Due to the way it requires enzymes in the body to convert it into its active form, Vyvanse is less likely to be misused — but it’s still classified as a schedule II controlled substance.
The brand-name versions of both drugs are similar in cost.
Adderall is also available as a generic drug, but Vyvanse is not. Generic drugs are often much less expensive than brand-name drugs.
Many factors — such as insurance coverage, pharmacy, location, and discounts — can affect prescription drug prices.
Your doctor will recommend a medication based on how well it works for your specific situation. This is a good time to talk to them and your pharmacist about medication costs.
Asking your doctor about changing to another drug to save costs may require dosage changes and adjustments, which can also affect costs in the end.
Considering your other medications may help you decide which ADHD drug is right for you. Adderall and Vyvanse can both interact with certain other medications or chemicals. A few examples include:
- Acidifying agents. These include ascorbic acid and fruit juices. These acidic ingredients might lower the amount of drug that the body absorbs.
- Alkalinizing agents. These include sodium bicarbonate, the main ingredient in baking soda. Alkalizing agents are the opposite of acids. They might increase the body’s absorption of these drugs.
- Monoamine oxidase inhibitors (MOIs). Individuals taking stimulants like Adderall and Vyvanse along with MOIs, which are a separate class of antidepressants, should be closely monitored. This drug combination (a stimulant and an MOI) may produce severe health complications in certain people.
- Opioids. Mixing a stimulant (like Adderall or Vyvanse) and an opioid (like Vicodin or OxyContin) can create physiological and mental complications, including addiction. Individuals who have been prescribed both types of drugs should be closely monitored by their doctor.
Like other stimulants, Adderall may cause peripheral vasculopathy, including Raynaud’s phenomenon. Peripheral vasculopathy can cause vascular issues with symptoms that include fatigue and leg cramping.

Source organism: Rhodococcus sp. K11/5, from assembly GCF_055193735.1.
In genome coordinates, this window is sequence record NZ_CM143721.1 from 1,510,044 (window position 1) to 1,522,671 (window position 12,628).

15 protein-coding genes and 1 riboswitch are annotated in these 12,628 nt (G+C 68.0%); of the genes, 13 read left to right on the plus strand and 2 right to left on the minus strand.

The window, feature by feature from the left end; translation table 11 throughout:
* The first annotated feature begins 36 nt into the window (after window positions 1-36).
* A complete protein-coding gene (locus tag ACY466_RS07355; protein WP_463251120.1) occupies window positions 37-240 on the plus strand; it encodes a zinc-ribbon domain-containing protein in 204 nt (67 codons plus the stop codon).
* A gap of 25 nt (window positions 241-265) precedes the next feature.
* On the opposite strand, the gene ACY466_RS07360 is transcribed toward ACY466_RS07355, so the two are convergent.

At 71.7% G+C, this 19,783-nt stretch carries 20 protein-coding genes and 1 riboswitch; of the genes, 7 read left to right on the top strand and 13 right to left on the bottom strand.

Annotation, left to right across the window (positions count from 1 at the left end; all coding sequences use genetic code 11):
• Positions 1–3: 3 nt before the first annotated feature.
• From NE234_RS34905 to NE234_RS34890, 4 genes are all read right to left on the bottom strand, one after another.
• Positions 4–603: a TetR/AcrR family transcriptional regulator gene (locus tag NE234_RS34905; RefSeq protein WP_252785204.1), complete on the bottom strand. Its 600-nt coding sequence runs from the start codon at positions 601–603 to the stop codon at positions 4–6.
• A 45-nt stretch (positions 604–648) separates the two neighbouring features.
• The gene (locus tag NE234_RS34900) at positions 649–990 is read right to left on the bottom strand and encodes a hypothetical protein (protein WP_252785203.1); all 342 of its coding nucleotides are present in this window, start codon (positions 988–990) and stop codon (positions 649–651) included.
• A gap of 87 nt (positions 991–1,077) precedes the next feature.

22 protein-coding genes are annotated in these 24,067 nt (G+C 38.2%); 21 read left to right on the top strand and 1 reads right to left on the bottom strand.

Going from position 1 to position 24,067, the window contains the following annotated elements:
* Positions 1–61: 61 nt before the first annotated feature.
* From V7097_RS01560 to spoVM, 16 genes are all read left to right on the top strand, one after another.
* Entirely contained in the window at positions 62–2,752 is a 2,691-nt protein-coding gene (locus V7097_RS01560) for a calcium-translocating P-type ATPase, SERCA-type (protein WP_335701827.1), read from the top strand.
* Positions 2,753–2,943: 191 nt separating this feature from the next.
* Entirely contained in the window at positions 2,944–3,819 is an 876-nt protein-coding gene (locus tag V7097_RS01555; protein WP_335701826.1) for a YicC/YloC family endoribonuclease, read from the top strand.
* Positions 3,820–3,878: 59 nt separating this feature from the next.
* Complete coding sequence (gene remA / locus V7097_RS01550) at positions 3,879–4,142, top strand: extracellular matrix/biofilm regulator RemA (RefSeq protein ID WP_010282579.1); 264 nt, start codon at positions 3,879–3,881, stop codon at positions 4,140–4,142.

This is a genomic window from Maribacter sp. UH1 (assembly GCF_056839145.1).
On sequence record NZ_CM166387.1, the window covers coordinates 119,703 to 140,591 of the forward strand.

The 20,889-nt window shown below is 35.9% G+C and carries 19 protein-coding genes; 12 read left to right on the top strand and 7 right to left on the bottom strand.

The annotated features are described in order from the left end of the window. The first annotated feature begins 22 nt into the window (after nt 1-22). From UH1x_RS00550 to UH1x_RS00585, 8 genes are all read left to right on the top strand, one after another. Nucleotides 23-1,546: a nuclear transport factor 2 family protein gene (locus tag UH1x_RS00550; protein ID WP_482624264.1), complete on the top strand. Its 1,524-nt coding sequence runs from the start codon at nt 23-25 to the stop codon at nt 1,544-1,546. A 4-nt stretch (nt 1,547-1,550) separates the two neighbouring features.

Proton pump inhibitors can also have a negative effect on Adderall and increase the amount the body absorbs.
Talk with your doctor about other interactions with Adderall specifically, including those that can commonly occur.
Occasionally, Vyvanse can create an adverse reaction with CYP2D6 inhibitors like Wellbutrin and Cymbalta. These CYP2D6 inhibitors can increase the body’s absorption of Vyvanse.
Because many of its possible adverse reactions overlap with Adderall, it’s best to talk with your doctor about pros and cons specific to your situation when taking Vyvanse.
Vyvanse and Adderall have both been shown to be effective for treating ADHD. The biggest differences between the two drugs are:
- the forms
- how often you take them
- their potential for misuse
Work with your healthcare professional to choose the medication that works best for you or your child.
Picking the right ADHD drug is sometimes a matter of trial and error. If the first drug you choose doesn’t work or presents with too many negative side effects, you can talk with your healthcare professional about trying a different medication.